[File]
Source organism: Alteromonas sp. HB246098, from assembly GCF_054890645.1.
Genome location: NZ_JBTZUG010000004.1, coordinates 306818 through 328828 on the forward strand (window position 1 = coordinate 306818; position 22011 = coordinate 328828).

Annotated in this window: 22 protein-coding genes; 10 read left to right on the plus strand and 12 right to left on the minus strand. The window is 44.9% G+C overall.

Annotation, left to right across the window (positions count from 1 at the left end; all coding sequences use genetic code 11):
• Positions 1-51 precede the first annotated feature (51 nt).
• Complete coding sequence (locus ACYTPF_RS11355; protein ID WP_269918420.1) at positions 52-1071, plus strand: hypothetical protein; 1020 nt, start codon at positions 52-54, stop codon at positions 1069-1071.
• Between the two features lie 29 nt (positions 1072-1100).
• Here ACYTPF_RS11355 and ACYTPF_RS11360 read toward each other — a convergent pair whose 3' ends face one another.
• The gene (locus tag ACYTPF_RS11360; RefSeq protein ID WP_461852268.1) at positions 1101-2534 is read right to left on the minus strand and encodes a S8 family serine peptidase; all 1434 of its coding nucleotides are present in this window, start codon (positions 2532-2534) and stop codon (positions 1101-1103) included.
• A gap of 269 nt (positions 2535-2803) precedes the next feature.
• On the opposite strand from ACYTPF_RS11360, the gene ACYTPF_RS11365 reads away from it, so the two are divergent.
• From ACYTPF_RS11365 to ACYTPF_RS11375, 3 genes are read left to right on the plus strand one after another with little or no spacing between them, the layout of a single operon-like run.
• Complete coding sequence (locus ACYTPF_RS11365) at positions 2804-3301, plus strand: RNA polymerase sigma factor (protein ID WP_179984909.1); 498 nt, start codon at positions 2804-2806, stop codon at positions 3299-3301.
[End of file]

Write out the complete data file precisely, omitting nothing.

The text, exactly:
Source organism: Alteromonas sp. HB246098, from assembly GCF_054890645.1.
Genome location: NZ_JBTZUG010000004.1, coordinates 306818 through 328828 on the forward strand (window position 1 = coordinate 306818; position 22011 = coordinate 328828).

Annotated in this window: 22 protein-coding genes; 10 read left to right on the plus strand and 12 right to left on the minus strand. The window is 44.9% G+C overall.

Annotation, left to right across the window (positions count from 1 at the left end; all coding sequences use genetic code 11):
• Positions 1-51 precede the first annotated feature (51 nt).
• Complete coding sequence (locus ACYTPF_RS11355; protein ID WP_269918420.1) at positions 52-1071, plus strand: hypothetical protein; 1020 nt, start codon at positions 52-54, stop codon at positions 1069-1071.
• Between the two features lie 29 nt (positions 1072-1100).
• Here ACYTPF_RS11355 and ACYTPF_RS11360 read toward each other — a convergent pair whose 3' ends face one another.
• The gene (locus tag ACYTPF_RS11360; RefSeq protein ID WP_461852268.1) at positions 1101-2534 is read right to left on the minus strand and encodes a S8 family serine peptidase; all 1434 of its coding nucleotides are present in this window, start codon (positions 2532-2534) and stop codon (positions 1101-1103) included.
• A gap of 269 nt (positions 2535-2803) precedes the next feature.
• On the opposite strand from ACYTPF_RS11360, the gene ACYTPF_RS11365 reads away from it, so the two are divergent.
• From ACYTPF_RS11365 to ACYTPF_RS11375, 3 genes are read left to right on the plus strand one after another with little or no spacing between them, the layout of a single operon-like run.
• Complete coding sequence (locus ACYTPF_RS11365) at positions 2804-3301, plus strand: RNA polymerase sigma factor (protein ID WP_179984909.1); 498 nt, start codon at positions 2804-2806, stop codon at positions 3299-3301.